Tor.com content by

Erik Henriksen

Science Pushes Open New Doors with Blood-Smeared Hands: Cixin Liu’s Ball Lightning

Yeah, yeah—you’ve already heard no shortage of praise for Chinese science-fiction writer Cixin Liu. But here’s the thing: He deserves all of it. Liu’s Remembrance of Earth’s Past trilogy—the remarkable, Hugo-winning series published in America as The Three Body Problem, The Dark Forest, and Death’s End—is just as mind-bending and breathtaking as its fans claim. (And, not for nothing, those fans include this guy.)

Until this week, the Remembrance trilogy and a scattering of short stories were all that English-speakers had of Liu’s unforgettable work. But with the American publication of Ball Lightning—a novel originally published in China in 2004, and now translated into English by Joel Martinsen, the translator of The Dark Forest—we finally have more Liu.

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Nightflyers Is Proof That George R.R. Martin’s Best Stories Are Weird-Ass Sci-Fi

George R.R. Martin is famous for two things: First, for starting A Song of Ice and Fire, the fantasy series that became the basis for HBO’s Game of Thrones. Second, for not bothering to finish A Song of Ice and Fire, the fantasy series that has been left in the dust by HBO’s Game of Thrones.

Thanks to Thrones, Martin has become synonymous with drawn-out, hyper-detailed fantasy. But before anyone had heard of Arya or Tyrion, Martin was cranking out stories for the sci-fi pulps of the ’70s like Analog and Fantastic. In many ways, these old-school stories—short and sharp, weird and melancholy—couldn’t be more different from A Song of Ice and Fire. And in many ways, they’re Martin’s best work.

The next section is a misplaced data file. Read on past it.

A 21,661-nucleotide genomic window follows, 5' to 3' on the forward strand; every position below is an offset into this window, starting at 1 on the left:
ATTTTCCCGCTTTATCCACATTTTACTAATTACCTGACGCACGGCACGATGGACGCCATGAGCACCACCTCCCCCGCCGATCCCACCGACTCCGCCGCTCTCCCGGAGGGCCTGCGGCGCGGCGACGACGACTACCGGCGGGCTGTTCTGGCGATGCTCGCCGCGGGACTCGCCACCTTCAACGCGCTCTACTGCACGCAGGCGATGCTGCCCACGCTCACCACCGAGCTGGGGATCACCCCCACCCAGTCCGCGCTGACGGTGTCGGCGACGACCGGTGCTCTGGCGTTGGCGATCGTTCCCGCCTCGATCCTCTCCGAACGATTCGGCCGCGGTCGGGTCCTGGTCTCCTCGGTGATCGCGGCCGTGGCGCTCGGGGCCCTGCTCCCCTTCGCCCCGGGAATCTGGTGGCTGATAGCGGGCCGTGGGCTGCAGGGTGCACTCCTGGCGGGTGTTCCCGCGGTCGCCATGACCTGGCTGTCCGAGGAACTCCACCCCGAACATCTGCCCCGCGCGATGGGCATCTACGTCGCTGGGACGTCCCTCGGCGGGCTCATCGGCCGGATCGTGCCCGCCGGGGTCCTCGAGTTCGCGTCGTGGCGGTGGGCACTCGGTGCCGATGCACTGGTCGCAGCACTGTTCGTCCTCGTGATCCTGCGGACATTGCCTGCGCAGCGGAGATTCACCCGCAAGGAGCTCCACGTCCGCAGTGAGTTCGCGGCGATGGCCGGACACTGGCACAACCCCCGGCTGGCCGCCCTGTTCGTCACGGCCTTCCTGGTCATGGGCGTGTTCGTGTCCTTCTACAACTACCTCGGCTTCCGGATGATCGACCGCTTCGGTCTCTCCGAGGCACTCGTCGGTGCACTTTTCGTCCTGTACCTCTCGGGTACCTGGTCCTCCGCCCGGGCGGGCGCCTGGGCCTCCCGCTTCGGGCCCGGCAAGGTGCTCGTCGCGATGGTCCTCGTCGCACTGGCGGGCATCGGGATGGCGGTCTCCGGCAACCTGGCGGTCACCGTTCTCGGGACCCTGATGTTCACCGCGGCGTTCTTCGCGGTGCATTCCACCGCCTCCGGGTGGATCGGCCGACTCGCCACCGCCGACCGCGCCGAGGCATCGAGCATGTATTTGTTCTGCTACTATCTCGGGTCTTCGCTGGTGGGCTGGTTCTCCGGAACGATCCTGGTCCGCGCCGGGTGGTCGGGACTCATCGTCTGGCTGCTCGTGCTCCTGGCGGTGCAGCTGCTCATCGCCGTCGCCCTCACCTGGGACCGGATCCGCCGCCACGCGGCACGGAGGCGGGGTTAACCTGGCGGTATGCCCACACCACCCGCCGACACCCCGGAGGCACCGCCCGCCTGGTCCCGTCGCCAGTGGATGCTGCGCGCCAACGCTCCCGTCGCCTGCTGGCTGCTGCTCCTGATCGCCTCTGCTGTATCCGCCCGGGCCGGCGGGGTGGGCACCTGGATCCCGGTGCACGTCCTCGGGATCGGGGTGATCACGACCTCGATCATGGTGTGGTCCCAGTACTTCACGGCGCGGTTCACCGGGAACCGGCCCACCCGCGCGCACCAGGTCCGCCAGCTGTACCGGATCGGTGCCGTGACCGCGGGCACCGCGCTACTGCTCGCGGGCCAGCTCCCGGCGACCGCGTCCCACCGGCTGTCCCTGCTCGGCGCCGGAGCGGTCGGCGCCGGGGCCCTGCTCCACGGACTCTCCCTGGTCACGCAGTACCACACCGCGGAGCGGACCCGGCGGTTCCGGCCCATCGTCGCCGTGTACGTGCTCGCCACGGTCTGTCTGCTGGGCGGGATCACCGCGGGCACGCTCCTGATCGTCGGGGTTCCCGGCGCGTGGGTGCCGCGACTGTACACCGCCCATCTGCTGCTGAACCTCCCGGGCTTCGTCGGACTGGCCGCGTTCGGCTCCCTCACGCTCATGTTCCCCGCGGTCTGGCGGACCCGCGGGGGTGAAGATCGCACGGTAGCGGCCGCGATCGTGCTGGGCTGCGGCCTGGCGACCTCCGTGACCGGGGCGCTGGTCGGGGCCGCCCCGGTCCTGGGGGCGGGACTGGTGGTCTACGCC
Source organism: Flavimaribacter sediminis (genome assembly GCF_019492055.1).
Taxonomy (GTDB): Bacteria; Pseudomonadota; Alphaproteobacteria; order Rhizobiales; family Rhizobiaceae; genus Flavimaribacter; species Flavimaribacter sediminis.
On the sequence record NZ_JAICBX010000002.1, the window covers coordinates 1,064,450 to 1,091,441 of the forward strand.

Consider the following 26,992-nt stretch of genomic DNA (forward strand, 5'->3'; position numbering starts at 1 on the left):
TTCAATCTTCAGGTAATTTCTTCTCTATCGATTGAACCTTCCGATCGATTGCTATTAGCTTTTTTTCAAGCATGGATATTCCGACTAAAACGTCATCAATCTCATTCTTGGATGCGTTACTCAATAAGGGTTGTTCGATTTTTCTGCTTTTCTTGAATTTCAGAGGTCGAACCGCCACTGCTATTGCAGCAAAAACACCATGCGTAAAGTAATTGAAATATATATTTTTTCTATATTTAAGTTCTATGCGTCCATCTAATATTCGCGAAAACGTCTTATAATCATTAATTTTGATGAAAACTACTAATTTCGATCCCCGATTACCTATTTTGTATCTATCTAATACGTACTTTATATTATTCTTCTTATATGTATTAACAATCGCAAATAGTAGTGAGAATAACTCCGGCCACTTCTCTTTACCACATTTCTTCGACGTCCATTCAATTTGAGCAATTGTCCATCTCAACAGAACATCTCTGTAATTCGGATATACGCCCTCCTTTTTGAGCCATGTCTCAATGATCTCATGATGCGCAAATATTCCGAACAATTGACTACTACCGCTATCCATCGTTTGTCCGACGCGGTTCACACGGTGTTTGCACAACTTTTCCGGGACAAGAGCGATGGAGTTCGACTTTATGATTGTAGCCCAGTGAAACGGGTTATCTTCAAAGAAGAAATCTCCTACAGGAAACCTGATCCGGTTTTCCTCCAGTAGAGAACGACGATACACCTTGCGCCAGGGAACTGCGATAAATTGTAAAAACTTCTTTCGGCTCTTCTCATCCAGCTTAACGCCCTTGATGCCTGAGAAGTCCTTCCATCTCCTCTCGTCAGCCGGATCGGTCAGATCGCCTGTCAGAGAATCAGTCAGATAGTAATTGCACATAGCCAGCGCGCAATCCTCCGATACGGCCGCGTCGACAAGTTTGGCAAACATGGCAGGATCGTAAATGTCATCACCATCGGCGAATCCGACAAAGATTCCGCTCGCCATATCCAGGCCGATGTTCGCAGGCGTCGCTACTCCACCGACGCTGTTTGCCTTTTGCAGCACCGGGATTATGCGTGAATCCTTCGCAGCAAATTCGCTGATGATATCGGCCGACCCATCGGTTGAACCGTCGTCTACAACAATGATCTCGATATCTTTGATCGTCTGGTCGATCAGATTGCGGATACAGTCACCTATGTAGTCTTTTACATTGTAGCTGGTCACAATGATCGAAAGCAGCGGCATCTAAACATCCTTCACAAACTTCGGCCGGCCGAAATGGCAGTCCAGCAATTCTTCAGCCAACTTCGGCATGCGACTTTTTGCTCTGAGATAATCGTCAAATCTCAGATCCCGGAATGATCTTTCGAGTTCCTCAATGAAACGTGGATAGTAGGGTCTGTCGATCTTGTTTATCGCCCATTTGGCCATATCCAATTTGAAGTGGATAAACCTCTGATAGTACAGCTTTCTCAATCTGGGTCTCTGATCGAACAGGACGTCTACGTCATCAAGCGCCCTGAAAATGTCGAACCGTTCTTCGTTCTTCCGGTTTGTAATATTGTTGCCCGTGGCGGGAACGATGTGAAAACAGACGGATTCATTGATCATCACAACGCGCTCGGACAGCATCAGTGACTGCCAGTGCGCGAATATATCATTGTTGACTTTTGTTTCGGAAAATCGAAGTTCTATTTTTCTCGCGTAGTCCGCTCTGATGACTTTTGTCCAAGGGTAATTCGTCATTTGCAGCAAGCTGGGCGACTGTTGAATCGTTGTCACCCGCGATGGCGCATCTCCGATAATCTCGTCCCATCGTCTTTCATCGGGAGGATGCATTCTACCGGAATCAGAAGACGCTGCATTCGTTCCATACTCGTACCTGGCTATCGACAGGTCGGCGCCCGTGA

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Overgrown Empire: Paolo Bacigalupi and Tobias S. Buckell’s The Tangled Lands

Not to be too much of a killjoy, but friendly reminder: Each of us makes the planet a little bit worse.

Every day, we make an uncountable number of decisions. Big decisions, like whether to have kids. Smaller decisions, like deciding to drive to work or get a new iPhone. And decisions so tiny they barely register: Ordering a cheeseburger. Drinking a bottle of water. In the grand scheme of things, each of those choices has an infinitesimal impact. It’s only later, when combined with others’ actions, that we see our choices’ consequences: Overpopulation. Climate change. Human rights abuses. Deforestation. Garbage patches in the Arctic.

Paolo Bacigalupi’s ecologically focused work is shelved as science fiction, but horror might be a better fit. In The Wind-Up Girl, he considered what life could look like when towering walls protect cities from rising seas, and where corporations’ genetically modified crops annihilate the food chain. In The Water Knife, his drought-cracked American Southwest is home to those who control dwindling supplies of fresh water—and thus who lives and dies. Bacigalupi’s visions are intoxicating and terrifying; these futures aren’t so much possible as they are probable.

With The Tangled Lands, Bacigalupi and Tobias S. Buckell create a shared fantasy world, with each contributing two novella-length stories. (Two of these stories were released in 2010 as an audiobook, The Alchemist and the Executioness; a year later, they were published as separate novellas.) Buckell and Bacigalupi imagine the melancholy remnants of a once-grand empire, where magic-using citizens once lived in comfort. They used magic to craft, to conquer, to heal. They used magic to keep hearth fires burning, and they used magic to build palaces that floated on clouds.

But each of those magics had a cost.

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